REAL ESTATE- ON THE BLOCK- Fit for a king: A 'royal' Greene county spread


PHOTOS BY ROSALIND WARFIELD-BROWN

ADDRESS: 94 Lexington Court

 

NEIGHBORHOOD: Greene County

ASKING: $1,495,000
ASSESSMENT: $495,200

YEAR BUILT: 2007
SIZE: 3,500 fin. sq. ft. 1,500 unfin.
LAND: 8.0 acres
CURB APPEAL: 9 out of 10
LISTED BY: Loring Woodriff 466-2992 

So let's say eccentric great-aunt Edith– whom you never liked much, even though she was a millionairess– has gone on to sunnier climes; and now you, her only relative and heir, are ready to shop for some swanky digs. Bring out your trusty laptop, open to the MLS search page, and start clicking.

Let's see... four bedrooms minimum, lots of stone, tile baths, steam showers, in-floor radiant heat, two-car garage, killer views, privacy, curb appeal, exposed beams, native stone fireplace, transoms over windows– whew!– mahogany floors– and (why not? you're rich, after all)– a turret!

Okay, that's what you want; now to locate it. Click, click...

Let's see... Albemarle County, of course– what else could possibly be first?– Charlottesville's convenient, but no views. Nelson's pretty good... but it's on the way to Lynchburg... hmm. Yep, that about sums it up.

Ah, but notice: the one location it never occurred to you to click, Mr. or Ms. new millionaire, is Greene County.

And that's too bad, because that means you won't find this unusual property that suits your requirements to a T: a brand-new house perched on the side of a hill near Blue Ridge School in "St. George," a location we've never heard of, but which seems fitting considering this isn't just any house– it's a castle!

This property was built by a builder for himself, and that says something about the quality of the materials (if not necessarily about the practicality of all the design elements). Even a quick walk-through reveals interesting details.

The reclaimed (not manufactured) stone floor of the circular foyer (under the turret!) leads directly to a large open area that one might expect to be the living room, but which turns out to be the kitchen– with a sort of den/family room appendage. Not expecting to land in the kitchen right inside the front (albeit beautifully arched) door, we were momentarily taken aback, even considering the presence of an unusual wet bar made from an antique sideboard purchased just up the road in Stanardsville. (The laundry/mudroom is also just off this elegant entryway, another weird positioning.)

But once over the surprise of entering a castle through the kitchen, we were impressed by the room itself: reclaimed pine in exposed beams and a huge center-island topped by butcher-block and an unusual (and beautiful) "dragon red" granite (what else in a castle?).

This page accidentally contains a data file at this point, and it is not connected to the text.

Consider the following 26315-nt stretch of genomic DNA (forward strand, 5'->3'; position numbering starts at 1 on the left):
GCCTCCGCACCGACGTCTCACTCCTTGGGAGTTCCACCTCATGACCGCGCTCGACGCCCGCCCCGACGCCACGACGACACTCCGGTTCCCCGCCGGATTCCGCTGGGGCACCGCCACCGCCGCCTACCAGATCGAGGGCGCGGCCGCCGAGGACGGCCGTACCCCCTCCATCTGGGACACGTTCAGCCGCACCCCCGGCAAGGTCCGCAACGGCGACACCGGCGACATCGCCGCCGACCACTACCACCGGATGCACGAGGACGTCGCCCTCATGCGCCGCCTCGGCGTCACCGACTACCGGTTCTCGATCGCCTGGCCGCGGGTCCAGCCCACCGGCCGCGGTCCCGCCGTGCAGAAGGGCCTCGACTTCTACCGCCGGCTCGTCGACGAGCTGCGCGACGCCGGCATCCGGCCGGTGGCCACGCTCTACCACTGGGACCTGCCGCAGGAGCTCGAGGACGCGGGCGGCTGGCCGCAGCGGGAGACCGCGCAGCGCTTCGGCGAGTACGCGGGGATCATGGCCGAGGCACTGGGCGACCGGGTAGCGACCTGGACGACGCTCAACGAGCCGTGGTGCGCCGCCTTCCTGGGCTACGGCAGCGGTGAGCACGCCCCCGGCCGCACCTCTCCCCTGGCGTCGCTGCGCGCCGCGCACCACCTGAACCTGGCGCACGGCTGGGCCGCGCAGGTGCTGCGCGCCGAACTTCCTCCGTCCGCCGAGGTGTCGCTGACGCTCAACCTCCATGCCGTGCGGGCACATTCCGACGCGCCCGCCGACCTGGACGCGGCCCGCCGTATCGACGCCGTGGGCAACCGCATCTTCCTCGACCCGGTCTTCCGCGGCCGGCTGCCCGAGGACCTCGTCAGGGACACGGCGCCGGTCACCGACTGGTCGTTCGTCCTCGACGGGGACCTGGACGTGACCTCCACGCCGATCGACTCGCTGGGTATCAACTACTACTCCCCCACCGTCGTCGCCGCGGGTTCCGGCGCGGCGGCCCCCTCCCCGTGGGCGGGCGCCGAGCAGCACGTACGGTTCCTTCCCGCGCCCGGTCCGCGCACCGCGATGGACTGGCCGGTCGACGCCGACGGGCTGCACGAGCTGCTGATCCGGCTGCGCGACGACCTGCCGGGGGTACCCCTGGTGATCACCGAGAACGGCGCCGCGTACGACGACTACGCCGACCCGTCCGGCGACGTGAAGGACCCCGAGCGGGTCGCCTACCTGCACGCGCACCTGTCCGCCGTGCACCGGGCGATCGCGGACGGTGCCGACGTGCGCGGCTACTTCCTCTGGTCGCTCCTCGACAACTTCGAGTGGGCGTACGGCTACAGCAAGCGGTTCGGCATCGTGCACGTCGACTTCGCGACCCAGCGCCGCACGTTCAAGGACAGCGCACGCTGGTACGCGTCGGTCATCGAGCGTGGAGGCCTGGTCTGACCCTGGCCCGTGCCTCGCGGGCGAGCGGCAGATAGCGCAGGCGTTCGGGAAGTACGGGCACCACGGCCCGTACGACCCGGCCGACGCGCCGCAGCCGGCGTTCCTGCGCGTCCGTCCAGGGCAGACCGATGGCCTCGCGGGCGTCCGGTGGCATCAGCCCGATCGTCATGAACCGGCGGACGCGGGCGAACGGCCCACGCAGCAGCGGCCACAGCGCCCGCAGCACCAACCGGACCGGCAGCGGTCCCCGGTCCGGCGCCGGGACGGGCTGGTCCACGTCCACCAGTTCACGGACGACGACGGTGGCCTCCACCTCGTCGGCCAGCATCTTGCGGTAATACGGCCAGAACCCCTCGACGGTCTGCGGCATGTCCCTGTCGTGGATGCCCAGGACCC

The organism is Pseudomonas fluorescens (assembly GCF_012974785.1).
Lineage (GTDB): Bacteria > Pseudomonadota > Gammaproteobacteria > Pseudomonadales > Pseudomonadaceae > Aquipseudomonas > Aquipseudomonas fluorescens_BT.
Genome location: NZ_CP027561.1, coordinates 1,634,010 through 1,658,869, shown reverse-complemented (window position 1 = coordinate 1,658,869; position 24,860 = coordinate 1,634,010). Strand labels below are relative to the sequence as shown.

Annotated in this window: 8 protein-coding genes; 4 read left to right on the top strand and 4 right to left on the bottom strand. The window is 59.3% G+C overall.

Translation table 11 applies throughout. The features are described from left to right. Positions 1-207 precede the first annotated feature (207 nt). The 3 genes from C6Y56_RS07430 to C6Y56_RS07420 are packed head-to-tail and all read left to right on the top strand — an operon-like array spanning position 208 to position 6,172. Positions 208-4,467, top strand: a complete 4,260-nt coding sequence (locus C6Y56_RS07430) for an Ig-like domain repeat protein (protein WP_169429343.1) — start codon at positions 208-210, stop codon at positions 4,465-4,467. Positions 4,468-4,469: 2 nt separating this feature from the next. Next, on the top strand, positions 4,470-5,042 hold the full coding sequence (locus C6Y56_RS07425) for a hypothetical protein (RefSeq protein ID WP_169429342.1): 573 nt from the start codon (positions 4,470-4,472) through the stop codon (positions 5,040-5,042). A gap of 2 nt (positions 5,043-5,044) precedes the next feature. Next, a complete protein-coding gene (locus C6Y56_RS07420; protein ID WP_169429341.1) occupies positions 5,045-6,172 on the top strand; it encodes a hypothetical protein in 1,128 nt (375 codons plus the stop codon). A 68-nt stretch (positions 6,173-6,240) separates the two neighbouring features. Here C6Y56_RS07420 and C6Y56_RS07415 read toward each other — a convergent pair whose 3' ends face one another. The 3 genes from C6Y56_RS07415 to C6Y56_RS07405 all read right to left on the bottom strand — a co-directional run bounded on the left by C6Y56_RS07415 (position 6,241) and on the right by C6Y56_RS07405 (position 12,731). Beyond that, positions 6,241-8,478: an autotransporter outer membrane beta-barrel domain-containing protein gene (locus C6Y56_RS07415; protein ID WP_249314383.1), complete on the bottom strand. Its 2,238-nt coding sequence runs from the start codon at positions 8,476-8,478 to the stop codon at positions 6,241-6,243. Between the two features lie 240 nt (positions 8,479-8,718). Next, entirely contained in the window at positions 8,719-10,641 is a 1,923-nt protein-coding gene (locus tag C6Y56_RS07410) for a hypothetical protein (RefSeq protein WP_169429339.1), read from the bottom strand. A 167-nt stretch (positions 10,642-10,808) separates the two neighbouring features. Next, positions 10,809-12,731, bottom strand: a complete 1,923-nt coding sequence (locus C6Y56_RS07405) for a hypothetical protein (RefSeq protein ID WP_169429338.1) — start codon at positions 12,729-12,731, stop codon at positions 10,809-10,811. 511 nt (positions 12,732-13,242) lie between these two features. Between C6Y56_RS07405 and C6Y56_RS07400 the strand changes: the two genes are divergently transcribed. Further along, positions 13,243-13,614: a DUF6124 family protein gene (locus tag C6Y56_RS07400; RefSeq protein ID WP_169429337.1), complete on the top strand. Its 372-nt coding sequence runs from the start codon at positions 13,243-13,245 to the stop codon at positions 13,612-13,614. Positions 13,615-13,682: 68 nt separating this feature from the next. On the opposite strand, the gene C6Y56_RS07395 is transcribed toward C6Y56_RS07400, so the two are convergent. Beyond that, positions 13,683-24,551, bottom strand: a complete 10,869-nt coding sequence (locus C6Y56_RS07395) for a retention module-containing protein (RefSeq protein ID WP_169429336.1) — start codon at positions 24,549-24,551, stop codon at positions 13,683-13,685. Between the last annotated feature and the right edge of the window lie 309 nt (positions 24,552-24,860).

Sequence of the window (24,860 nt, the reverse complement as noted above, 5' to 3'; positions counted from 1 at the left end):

Mahogany floors (with that hot-water radiant heat you want) connect the kitchen and den to the formal living room (with huge windows) and dining room and extend into the first-floor master suite. A massive stone chimney in the living area isn't particularly unusual 'til one notices a built-in waterfall. That's right: a waterfall. Of the approximately 300 houses we've reviewed for On the Block over the years, we've never seen a waterfall built into a chimney... but then, this is the first Greene County castle we've seen. Maybe they all have one.

The dining room is also a bit odd, seeming to be too far from the kitchen because of the intervening "den" and living room. But a little back-hall connector makes the room almost part of the kitchen. A door here leads to a patio with outdoor fireplace and impressive stone wall, reinforcing the protected feel of the place (after a heavy rain, it might conceivably be a moat).

The huge master suite beyond the dining room has a tray ceiling, and the windows, like many in the house, are topped by gorgeous transoms. The master bathroom has travertine marble floors, walls, and steam shower, casement windows, and a large dressing room.

Back near the entrance, a curving stairway leads to the second level with three more bedrooms, one intended to be the "real" master, with plush grey carpeting and forced-air heat instead of the mahogany floors. (Why? The agent suggests most people want to step out onto carpet in the morning, but the carpet, while presumably toasty and soft, can't compete in elegance with the mahogany.) The circular bathroom in this suite– it's in the turret!– is just as sumptuous as the one downstairs, with stone shower and great views.

Above the first-floor bedroom, a room with shelves and cabinets is currently serving as an office, but it could easily be another bedroom. The third bedroom beyond is smaller than the others, and its bathroom is strangely configured, with the WC on one side of the hall and the shower and sink on the other. This room could be a nursery or children's room, as it's easy to imagine the outer space a playroom, its shelves and cupboards filled with toys and books.

Across a covered breezeway, another gorgeous arched door leads to the two-car garage, with unfinished space above that could easily become an au pair or mother-in-law suite. Timbering on the front and matching stucco walls reinforce the Tudor theme.

Outside, five private porches and three covered decks provide views of mountains beyond the valley below the house. These alone would recommend the place as a weekend get-away/entertainment venue in case you decide it's just too far from the action of town for year-round living. One thing's for sure, however, whether the place becomes your primary residence or a luxury retreat: it will make the old real estate cliché true. This man's home will be his castle.

Each week, a brave local seller invites the Hook to provide an impartial, warts-and-all look at their real estate listing. E-mail yours today!



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